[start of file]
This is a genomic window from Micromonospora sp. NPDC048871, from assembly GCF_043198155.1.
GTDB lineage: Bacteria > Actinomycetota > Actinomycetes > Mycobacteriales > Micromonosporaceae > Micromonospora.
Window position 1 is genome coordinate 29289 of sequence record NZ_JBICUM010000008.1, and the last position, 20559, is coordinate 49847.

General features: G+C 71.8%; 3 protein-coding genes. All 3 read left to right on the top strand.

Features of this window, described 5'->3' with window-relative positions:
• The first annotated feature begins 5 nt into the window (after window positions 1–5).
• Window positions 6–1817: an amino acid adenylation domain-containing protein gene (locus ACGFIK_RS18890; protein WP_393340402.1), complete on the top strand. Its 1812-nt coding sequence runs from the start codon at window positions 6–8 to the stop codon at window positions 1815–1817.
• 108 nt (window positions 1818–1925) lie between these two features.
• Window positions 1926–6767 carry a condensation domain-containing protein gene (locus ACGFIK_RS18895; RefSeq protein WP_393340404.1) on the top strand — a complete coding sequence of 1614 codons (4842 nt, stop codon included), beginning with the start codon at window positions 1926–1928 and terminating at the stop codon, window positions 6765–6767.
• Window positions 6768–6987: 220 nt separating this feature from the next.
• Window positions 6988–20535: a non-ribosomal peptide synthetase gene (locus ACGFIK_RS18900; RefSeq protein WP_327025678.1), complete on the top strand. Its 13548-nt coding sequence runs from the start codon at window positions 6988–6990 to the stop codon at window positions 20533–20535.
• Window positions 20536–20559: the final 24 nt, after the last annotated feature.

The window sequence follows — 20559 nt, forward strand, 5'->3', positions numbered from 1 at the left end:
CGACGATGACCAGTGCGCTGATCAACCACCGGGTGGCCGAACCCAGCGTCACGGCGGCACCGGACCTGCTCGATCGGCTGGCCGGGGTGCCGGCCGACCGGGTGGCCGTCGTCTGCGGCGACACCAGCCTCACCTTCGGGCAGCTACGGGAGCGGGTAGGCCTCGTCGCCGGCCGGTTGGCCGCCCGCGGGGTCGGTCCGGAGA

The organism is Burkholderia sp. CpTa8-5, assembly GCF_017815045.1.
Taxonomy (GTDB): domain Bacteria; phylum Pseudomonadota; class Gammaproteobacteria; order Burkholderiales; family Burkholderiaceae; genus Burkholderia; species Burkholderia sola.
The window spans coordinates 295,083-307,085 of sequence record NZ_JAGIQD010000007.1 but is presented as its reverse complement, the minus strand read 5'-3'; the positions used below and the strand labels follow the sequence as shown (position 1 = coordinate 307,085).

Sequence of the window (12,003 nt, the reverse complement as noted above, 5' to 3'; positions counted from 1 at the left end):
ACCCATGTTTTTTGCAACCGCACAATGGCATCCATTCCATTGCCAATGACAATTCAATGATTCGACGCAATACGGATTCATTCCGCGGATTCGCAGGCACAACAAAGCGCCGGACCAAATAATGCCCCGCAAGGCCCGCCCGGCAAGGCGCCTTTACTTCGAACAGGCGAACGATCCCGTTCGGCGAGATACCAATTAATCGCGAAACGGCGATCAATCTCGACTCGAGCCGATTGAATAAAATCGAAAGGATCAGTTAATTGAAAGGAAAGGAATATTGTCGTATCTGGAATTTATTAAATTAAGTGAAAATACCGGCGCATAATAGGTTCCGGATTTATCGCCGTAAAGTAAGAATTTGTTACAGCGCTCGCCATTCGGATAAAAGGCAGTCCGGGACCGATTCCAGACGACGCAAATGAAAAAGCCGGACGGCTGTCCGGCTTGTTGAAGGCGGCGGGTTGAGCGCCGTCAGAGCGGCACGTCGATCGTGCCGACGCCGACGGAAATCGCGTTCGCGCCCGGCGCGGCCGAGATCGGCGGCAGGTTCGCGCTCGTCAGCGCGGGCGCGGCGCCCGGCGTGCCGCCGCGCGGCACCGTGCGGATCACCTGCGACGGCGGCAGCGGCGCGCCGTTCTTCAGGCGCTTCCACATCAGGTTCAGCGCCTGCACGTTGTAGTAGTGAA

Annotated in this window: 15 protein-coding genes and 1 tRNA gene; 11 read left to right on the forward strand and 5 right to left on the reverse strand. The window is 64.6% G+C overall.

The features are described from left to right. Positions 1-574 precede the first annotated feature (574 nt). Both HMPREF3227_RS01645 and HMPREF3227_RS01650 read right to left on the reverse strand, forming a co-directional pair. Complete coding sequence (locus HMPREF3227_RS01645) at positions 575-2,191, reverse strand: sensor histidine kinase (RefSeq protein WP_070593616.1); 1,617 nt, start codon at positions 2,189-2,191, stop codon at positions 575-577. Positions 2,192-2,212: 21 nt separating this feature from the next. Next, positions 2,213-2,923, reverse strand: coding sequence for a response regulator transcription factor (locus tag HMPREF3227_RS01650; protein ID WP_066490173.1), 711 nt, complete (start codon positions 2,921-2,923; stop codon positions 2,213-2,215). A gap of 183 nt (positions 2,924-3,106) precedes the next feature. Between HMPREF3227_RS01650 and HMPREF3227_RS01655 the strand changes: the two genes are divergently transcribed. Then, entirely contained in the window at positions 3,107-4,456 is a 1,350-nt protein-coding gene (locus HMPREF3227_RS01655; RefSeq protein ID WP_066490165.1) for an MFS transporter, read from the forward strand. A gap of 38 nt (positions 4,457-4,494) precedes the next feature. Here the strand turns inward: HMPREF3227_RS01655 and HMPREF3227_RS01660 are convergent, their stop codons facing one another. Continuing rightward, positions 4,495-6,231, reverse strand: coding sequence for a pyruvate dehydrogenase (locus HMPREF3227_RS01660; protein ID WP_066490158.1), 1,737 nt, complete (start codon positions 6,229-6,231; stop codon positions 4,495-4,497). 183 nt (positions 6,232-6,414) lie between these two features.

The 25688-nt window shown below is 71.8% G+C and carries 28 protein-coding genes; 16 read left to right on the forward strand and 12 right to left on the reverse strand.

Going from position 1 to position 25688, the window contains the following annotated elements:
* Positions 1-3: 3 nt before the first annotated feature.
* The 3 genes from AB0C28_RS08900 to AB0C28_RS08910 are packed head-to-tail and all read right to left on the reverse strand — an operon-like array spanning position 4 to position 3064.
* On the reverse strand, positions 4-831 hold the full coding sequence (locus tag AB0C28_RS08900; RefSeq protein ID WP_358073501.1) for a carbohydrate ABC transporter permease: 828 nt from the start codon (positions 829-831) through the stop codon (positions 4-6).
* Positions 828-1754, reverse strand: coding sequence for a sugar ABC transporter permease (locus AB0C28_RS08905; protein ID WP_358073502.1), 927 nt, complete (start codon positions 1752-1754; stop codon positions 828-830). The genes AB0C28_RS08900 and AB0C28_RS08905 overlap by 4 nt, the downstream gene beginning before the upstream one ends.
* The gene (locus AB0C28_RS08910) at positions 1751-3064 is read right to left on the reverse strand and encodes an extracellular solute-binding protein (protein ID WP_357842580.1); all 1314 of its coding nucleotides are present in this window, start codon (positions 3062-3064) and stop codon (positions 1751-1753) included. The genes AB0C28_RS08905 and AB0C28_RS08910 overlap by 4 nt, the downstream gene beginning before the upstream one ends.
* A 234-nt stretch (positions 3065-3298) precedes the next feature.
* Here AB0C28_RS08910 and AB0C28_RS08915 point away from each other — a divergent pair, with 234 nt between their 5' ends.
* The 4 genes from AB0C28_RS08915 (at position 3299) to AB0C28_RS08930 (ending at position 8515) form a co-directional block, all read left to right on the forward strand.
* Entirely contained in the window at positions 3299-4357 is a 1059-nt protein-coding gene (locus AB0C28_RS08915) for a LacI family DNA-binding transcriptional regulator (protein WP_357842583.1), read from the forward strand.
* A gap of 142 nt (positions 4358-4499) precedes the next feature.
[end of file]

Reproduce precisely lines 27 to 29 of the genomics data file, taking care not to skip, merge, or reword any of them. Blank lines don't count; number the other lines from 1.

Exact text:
* Positions 828-1754, reverse strand: coding sequence for a sugar ABC transporter permease (locus AB0C28_RS08905; protein ID WP_358073502.1), 927 nt, complete (start codon positions 1752-1754; stop codon positions 828-830). The genes AB0C28_RS08900 and AB0C28_RS08905 overlap by 4 nt, the downstream gene beginning before the upstream one ends.
* The gene (locus AB0C28_RS08910) at positions 1751-3064 is read right to left on the reverse strand and encodes an extracellular solute-binding protein (protein ID WP_357842580.1); all 1314 of its coding nucleotides are present in this window, start codon (positions 3062-3064) and stop codon (positions 1751-1753) included. The genes AB0C28_RS08905 and AB0C28_RS08910 overlap by 4 nt, the downstream gene beginning before the upstream one ends.
* A 234-nt stretch (positions 3065-3298) precedes the next feature.